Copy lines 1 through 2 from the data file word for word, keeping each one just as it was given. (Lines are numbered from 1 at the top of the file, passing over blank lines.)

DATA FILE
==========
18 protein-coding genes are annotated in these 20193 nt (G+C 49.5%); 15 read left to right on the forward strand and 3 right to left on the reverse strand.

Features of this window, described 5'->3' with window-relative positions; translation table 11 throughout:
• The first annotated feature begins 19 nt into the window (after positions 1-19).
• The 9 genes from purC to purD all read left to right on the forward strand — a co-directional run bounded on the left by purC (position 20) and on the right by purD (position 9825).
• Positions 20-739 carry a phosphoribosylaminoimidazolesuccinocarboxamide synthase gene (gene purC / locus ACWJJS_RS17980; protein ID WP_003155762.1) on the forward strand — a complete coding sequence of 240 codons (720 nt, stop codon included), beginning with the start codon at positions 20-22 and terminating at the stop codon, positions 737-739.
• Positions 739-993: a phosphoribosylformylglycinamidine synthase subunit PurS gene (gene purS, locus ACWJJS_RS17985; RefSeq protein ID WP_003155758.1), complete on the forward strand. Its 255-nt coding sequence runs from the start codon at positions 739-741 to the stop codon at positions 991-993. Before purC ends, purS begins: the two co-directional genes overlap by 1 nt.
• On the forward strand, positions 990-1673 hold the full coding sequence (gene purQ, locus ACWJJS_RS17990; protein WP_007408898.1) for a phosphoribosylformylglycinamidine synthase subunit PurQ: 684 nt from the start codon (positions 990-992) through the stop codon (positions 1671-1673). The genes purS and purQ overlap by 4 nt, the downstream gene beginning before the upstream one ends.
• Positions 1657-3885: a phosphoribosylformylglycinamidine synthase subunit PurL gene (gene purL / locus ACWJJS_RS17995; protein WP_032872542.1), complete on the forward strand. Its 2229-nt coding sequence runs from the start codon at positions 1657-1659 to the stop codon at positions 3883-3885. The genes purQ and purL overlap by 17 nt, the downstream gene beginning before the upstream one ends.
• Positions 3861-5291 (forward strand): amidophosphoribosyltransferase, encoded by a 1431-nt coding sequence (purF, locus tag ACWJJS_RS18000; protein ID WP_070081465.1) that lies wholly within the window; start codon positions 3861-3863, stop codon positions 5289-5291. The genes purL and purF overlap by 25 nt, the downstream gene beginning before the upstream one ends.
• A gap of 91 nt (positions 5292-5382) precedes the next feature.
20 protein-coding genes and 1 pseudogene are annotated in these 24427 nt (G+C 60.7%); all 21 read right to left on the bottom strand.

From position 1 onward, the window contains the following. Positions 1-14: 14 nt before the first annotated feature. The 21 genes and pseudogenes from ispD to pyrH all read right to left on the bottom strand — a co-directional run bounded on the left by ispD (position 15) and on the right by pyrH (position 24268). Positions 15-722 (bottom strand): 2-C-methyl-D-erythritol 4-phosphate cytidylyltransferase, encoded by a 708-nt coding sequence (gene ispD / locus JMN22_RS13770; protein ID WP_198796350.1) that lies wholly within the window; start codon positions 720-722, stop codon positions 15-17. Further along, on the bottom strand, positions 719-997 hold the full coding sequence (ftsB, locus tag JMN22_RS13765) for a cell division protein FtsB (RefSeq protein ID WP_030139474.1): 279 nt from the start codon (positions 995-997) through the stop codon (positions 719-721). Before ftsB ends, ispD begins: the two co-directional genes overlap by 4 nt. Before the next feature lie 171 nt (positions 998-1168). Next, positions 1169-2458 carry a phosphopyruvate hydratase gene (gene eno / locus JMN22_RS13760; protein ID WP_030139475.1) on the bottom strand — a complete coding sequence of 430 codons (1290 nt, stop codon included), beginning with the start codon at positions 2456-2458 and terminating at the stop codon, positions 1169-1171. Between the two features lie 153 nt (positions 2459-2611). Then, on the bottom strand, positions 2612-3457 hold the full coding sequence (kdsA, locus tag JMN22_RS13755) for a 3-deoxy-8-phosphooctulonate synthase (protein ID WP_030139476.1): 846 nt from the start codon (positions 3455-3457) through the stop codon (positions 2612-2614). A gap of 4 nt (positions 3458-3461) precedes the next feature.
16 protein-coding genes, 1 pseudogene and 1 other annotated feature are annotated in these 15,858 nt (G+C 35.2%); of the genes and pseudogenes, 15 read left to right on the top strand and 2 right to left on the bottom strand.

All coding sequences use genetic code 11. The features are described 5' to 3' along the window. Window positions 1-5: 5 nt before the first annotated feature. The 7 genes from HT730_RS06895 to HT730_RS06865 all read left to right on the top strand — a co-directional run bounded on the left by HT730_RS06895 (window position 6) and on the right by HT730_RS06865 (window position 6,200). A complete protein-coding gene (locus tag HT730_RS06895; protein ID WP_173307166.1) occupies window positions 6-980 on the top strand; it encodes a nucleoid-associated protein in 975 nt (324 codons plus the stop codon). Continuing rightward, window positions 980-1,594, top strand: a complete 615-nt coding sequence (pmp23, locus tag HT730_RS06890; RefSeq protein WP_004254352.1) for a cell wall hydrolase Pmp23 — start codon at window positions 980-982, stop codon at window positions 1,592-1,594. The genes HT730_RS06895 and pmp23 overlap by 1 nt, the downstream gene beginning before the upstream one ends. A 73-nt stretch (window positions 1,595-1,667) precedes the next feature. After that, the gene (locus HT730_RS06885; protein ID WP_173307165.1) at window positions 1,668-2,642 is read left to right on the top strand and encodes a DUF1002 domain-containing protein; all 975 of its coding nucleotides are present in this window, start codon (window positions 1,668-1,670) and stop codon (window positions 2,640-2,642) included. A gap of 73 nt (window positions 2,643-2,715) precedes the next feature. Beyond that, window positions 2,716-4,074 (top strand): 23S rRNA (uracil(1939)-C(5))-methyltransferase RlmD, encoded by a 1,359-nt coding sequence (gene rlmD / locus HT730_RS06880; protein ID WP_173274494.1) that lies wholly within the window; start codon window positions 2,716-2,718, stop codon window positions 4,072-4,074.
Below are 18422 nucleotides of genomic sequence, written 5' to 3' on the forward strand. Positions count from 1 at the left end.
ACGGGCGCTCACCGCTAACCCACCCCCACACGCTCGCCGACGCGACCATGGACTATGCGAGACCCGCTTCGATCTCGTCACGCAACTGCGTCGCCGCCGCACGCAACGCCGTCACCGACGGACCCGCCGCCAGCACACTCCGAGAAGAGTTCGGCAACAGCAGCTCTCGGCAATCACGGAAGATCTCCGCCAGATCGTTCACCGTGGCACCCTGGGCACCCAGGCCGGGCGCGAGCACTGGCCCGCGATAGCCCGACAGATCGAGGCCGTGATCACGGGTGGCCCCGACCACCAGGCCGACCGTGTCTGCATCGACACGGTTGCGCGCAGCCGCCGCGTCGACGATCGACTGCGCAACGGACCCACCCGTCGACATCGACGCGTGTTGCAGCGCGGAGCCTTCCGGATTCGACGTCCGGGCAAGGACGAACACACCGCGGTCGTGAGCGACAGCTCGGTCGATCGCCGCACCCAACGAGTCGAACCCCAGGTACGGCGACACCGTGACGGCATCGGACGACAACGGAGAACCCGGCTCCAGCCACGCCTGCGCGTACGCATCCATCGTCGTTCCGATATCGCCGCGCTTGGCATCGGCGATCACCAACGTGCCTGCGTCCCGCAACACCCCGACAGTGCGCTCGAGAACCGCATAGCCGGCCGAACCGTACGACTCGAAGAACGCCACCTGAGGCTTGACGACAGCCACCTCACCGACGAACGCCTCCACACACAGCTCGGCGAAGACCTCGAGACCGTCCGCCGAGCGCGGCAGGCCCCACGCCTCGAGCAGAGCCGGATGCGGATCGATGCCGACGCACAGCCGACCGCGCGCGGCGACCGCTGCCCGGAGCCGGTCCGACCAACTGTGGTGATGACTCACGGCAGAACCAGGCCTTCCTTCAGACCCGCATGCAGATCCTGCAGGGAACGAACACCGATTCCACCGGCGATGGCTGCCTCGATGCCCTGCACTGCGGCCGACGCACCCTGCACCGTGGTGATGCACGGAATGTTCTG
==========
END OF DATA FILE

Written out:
18 protein-coding genes are annotated in these 20193 nt (G+C 49.5%); 15 read left to right on the forward strand and 3 right to left on the reverse strand.

Features of this window, described 5'->3' with window-relative positions; translation table 11 throughout: